“I think it puts so much pressure on everyone, whether they have a romantic partner or not,” said Jackson DiGiacomo, a journalism major and music minor. “If they do, that have to do something out of the ordinary and it’s generally expected that whatever plans are in place had better be spectacular. Every single person handles it differently but I’d contend that a large majority feel left out. Many people that have experienced heartbreak tie it to that day as well. It’s just a pressure cooker of a day. Small problems are magnified.”

“I think as a single person, people are under the impression that we spend the whole day being sad and I think for a lot of people that is the case, but for me I feel like it’s fun to hear what other people are doing and what couples are up to,” said Megan Rooney, who studies marketing and finance at Canisius. “I think there’s a lot of pressure to have the perfect date and I like seeing people that do really genuine things like staying in and making each other dinner because I think that’s what’s important: spending genuine time with people you care about and not necessarily doing something expensive and elaborate. I think this is shown even more through parents giving their children gifts and vice versa. like it’s really about the people you love and letting them know you love them.”

“To me, Valentine’s Day is just another day that people give each other things,” said Matt Ryley, fellow Canisius student. “As a single man, I am left out because everyone else seems like they have their own ‘special someone’ while the awkward and the single people of the world are left behind. Personally, I’m not enthused by our culture’s obsession with love and hookups; the vast majority of songs have to do with love and relationships, while everything else has to do with partying, just about every movie includes romantic scenes or love interests, and people would react to an asteroid on a collision course with Earth with fewer tears than they shed when ‘Brangelina’ broke up. Our culture’s obsession with love seems to alienate those who are different.”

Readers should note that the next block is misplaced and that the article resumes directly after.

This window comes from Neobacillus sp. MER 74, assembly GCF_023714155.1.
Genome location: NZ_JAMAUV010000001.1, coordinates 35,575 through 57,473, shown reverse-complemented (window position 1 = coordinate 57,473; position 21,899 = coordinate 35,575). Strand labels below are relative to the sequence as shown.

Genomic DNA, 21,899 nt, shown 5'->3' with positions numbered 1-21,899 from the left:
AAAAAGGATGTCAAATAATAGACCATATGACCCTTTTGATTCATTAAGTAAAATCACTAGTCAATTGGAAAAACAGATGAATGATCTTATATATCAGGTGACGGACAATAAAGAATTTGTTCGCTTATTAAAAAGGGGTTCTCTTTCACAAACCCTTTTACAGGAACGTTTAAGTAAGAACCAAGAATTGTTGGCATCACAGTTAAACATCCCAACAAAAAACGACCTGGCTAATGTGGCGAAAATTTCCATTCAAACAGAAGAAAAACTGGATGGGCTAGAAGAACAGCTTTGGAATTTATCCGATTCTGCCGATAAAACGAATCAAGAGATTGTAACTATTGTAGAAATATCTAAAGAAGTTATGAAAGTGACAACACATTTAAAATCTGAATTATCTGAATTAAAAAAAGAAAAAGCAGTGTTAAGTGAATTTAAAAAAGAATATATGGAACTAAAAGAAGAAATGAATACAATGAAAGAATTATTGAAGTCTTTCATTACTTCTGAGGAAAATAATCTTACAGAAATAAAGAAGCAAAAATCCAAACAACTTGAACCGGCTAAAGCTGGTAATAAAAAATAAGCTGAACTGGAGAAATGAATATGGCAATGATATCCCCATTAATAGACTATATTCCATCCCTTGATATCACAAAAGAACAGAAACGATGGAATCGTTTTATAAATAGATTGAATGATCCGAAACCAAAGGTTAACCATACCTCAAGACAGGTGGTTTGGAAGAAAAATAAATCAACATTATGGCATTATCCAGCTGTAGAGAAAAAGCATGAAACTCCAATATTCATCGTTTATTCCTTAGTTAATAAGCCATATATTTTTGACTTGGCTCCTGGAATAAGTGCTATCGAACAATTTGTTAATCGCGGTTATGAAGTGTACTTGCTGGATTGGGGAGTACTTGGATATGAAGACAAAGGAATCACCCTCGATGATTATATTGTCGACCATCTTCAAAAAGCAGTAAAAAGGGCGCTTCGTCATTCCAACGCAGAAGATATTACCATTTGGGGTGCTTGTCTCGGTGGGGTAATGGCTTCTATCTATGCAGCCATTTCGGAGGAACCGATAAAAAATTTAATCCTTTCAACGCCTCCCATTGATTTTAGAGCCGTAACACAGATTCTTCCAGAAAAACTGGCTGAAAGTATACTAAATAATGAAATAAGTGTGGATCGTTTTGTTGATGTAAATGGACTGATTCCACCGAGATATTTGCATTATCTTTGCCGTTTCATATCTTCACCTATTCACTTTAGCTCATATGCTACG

“Valentine’s Day is a holiday that couples decide to celebrate and singles like to grumble about,” said Adam Duke, who studies journalism and psychology. “Each side is equally annoying in their own way and it makes for a good day to stay away from social media entirely.”

“Honestly,” said Joy Dudek, psychology major at Canisius, “next to Christmas, it’s my favorite holiday. To me it’s a special day dedicated to really showing the people you care about how much they mean to you. It doesn’t *have* to be your [significant other], they can just be one of the people, and you might do the most for them, but it’s not just them. It could be making cheesy cards for your friends and family or spending the evening watching rom-coms and eating pizza with your best friends, or even by yourself! You don’t *have* to buy someone an expensive gift, or take them to an expensive dinner. I think as long as you’re spreading love to people that are important to you, that’s all that matters. I feel like people put so much pressure on the holiday for it to be perfect and they have very specific ideas for what it means so be romantic, and I don’t think it needs to be that way at all.”

None of us likely pick names out of jars anymore. Sometimes we have Galentine’s Day. Sometimes we get heart pizzas. Instagram seems to be a common trend to the average couple, and some of you get to double up on anniversary and Valentine’s Day gifts. Nice. But the meaning and interpretation of this holiday, which originally stemmed from fertility and Christian sacrifice, is unique to the individual. Regardless of tradition, Valentine’s Day 2018 and the ones to come will continue to evolve in the ways that people choose to celebrate — or not — and interpret.